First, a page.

How Can I Keep From Singing?
Life took a new turn and Lynn Morrissey felt God call her to step away from her singing ministry. She never regretted listening to God's voice, but she missed using her gift. In this article from our Art Matters theme, she asks, "How can I keep from singing?"
I sat in the darkened sanctuary, sunset shimmering through stained glass, casting jeweled mosaics onto walls. Women’s voices sang musical mosaics of colorful timbres and tempi.
A longing I could barely identify stirred my heart. With each note the chorus sang, it crescendoed into resounding recognition. “My heart flows on in endless song, above earth’s lamentation. I hear the real, though far-off hymn that hails a new creation. Above the tumult and the strife, I hear the music ringing. It sounds an echo in my soul—how can I keep from singing?”
“How can I keep from singing?” Those words echoed in the caverns of my soul, tinged with sadness but suffused with the joy of music’s memories.
"How can I keep from singing?" the voices asked again.
A Far Off Hymn
How could I, who as a little girl sang joyfully in my crib; who knew countless nursery songs, hymns, and carols by the time I was two; who as a teen sang in church and school choirs; who sang leads in school musicals; who became a college vocal major and later sang in professional choruses—how could I keep from singing?
But I had. I had for many years.
When I worked as an executive director, led Bible studies, served on community committees, and had a child at forty, I sensed God’s leading to quit several professional choruses because they were time-consuming. It was a heartrending decision, but I never looked back.
Yet somewhere deep within, I continued to hear a faint and far-off hymn, an echo of my soul, an echo of my past, an echo of singing.
I heard echoes of Grandpa's tenor tones as he sang to me while carrying me on his shoulder, of Mother’s bedtime lullabies as she tucked me in each night, of family sing-alongs when Grandma played the old ivory-keyed upright, where voices young and old harmonized in the dominant chord of love.
Over these blended voices I heard the most sonorous one of all: my father’s. Oh, my father’s voice! It could only be described as a lavish gift from God, rich and deep as rarest ore, mined from the depths of his being. When Daddy opened his mouth to sing, our hearts stopped, our breath caught, as his glorious sound overflowed space—as if the very air would burst with the sound of his voice—reverberating and rolling like a great swelling tide.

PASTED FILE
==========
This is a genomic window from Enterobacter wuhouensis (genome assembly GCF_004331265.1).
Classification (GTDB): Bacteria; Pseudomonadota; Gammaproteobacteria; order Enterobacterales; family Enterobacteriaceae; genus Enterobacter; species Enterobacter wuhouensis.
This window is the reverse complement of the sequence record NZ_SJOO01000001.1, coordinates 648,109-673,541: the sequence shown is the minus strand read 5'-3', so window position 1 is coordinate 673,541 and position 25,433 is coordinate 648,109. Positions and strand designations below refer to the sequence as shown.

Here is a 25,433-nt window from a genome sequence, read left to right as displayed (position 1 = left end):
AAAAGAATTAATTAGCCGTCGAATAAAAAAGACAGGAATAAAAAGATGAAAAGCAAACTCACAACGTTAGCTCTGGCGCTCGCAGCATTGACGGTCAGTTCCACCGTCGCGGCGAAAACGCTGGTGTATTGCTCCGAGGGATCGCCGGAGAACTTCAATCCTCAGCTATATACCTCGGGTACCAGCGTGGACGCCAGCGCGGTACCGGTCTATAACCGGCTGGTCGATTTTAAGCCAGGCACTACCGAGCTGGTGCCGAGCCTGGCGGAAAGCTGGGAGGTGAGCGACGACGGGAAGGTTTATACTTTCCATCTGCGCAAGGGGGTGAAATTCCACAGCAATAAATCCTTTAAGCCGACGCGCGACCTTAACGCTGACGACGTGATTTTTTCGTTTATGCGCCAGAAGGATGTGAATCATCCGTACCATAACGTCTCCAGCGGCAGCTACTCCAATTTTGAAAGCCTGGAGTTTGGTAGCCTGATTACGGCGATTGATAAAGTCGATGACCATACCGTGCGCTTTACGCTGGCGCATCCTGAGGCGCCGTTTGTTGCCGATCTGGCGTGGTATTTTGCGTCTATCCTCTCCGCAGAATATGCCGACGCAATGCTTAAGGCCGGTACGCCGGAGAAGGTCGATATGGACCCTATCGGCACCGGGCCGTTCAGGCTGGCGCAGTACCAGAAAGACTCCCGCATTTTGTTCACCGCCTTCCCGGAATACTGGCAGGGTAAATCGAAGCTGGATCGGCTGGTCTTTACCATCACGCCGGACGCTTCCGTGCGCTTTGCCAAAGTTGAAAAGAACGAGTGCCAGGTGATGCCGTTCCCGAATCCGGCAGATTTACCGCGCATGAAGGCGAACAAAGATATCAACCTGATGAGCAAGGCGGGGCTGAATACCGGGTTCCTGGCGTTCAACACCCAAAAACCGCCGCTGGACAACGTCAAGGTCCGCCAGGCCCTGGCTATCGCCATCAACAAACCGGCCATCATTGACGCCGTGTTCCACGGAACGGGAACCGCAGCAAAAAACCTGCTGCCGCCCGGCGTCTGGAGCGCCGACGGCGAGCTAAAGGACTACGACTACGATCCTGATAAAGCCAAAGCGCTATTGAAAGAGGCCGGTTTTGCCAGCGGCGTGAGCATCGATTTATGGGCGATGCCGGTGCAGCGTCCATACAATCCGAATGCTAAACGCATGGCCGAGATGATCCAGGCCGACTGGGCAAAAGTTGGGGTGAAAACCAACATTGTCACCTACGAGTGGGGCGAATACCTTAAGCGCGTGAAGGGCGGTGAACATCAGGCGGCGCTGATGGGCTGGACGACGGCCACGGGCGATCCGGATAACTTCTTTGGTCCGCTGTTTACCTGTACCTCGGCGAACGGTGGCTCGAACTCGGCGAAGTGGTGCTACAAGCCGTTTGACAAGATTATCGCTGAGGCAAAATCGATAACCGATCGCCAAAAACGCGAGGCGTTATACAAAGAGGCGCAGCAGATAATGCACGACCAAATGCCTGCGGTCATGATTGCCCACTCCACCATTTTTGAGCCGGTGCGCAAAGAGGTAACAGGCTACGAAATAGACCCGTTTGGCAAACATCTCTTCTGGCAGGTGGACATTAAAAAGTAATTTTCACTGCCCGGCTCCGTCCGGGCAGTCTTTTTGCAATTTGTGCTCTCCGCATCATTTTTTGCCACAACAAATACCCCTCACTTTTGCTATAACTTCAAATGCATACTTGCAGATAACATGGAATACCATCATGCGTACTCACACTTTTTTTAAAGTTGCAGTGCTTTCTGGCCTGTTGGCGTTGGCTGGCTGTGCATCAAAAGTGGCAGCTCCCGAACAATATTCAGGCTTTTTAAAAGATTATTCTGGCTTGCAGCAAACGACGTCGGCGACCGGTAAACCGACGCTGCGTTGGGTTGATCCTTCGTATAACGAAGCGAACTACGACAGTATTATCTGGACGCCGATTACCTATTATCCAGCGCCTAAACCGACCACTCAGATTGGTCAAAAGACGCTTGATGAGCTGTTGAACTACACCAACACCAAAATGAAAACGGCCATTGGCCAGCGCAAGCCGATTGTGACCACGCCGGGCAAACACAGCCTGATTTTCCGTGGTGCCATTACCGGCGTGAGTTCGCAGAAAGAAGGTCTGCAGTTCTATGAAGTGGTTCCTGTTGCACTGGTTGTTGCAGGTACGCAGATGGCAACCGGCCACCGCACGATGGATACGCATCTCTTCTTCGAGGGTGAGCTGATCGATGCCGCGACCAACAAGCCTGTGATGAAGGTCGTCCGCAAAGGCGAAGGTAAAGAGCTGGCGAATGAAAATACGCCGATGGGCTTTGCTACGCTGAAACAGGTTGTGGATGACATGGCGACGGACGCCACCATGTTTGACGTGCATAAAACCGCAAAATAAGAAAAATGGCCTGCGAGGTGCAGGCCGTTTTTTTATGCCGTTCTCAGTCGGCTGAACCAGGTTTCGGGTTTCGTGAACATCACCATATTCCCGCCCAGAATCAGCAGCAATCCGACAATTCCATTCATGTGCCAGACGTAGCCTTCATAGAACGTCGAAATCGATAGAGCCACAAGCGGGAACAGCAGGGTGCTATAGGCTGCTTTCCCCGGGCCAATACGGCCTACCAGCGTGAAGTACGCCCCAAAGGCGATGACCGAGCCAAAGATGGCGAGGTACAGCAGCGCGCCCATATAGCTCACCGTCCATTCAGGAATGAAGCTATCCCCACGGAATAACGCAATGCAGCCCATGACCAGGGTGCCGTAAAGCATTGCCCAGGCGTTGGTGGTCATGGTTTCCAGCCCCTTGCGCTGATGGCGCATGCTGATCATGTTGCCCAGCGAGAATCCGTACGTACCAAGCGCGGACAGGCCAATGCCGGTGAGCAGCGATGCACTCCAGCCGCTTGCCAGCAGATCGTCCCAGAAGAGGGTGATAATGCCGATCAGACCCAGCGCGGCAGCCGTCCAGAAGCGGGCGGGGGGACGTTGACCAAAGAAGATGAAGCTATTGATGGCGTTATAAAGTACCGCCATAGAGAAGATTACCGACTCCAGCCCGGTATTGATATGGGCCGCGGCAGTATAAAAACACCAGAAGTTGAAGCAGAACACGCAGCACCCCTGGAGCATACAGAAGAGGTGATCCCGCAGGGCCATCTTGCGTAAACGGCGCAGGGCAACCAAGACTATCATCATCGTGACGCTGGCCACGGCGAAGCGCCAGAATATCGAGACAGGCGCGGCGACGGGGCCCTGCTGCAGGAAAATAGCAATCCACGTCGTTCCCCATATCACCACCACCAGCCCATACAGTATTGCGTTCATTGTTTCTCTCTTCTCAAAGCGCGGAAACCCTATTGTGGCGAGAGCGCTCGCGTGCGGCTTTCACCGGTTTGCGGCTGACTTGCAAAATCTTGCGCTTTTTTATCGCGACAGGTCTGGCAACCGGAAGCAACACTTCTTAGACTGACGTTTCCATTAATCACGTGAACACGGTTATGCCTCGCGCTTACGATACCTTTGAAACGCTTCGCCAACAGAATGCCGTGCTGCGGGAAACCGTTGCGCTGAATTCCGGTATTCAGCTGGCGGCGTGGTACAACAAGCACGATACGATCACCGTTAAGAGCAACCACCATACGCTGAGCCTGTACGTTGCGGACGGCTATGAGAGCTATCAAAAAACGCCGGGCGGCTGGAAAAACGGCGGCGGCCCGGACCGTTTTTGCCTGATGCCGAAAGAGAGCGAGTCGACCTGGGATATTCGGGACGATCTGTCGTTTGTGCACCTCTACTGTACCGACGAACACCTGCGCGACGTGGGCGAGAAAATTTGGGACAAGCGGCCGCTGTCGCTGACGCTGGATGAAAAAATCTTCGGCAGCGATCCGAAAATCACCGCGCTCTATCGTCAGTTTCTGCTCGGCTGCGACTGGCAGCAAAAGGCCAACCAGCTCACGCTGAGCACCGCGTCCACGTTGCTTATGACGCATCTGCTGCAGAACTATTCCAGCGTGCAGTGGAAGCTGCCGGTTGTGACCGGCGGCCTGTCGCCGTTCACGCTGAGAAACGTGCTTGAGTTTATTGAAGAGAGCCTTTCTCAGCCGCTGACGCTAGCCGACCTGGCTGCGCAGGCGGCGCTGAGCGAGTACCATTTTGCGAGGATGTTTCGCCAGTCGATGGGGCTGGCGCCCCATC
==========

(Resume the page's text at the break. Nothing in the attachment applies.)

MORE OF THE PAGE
In the last months of my father’s life, as he lay dying in unending pain, his booming bass voice weakened to barely a whisper. Unimaginably, one night I heard him singing in his hospital room. “Nobody knows the trouble I’ve seen. Nobody knows but Jesus.” Daddy’s song was prayer, exhaled softly on each hard-fought breath, pressing his lips to the ear of God. Even when he was dying, my father couldn't keep from singing.
Alas, for Those That Never Sing
And how can we, in our living, keep from singing? We sing our joy and sorrow, our pain and pleasure, and as Christians, our “psalms and hymns and spiritual songs.” We make music in our hearts to the Lord as an act of thanksgiving and worship. When our mouth stops singing, our hearts stop praising … and we start dying.
In all those years that I stopped singing, something in me was dying—something soulful, something sacred, something significant. Though at God’s direction I had left choral involvement, I experienced piercing pain, the pain that comes from a death of heart.
Oliver Wendell Holmes once lamented, “Alas, for those that never sing, but die with all their music in them.” Would I die with all my music in me? Or would I, as Shakespeare said, be so profoundly touched by “the sweet power of music” that I would “bring [my] music forth into the air” through singing?
I began to understand that singing is my birthright, encoded in my spiritual DNA. My immortal soul, created in God’s image, is a living note formed in the mouth of God. I had mistakenly equated singing with public singing. But true singing—God-given singing—is making melody not just with our lips but with our hearts.
God’s Music in Me
Though God had curtailed my singing in public, he was inviting me to sing praises to him from my heart throughout my daily round. I realized I could sing any time, any place because the Lord was always with me. My life flows on in endless song because God’s music and his mercies never cease; they are new every morning. God’s music will always be in me.
Daddy used to sing the majestic solo "Without a Song." I hear his lush, velveted voice even now: “Without a song the day would never end. Without a song the road would never bend. When things go wrong, a man ain’t got a friend, without a song. … I got my trouble and woe, and sure as I know, the Jordan will roll. I’ll get along as long as a song is strong in my soul. I’ll never know what makes the rain to fall. I’ll never know what makes the grass so tall. I only know there ain’t no love at all without a song.”
Love isn’t love until it’s expressed. God expressed his fathomless love by giving sinless Christ to die for us. But our love isn’t love at all without his song of love strong in our soul, without a song of gratitude on our lips, in praise for all he has given.
And he has given me a love song to sing back to him now and for all eternity. Oh yes—yes! I cannot keep from singing.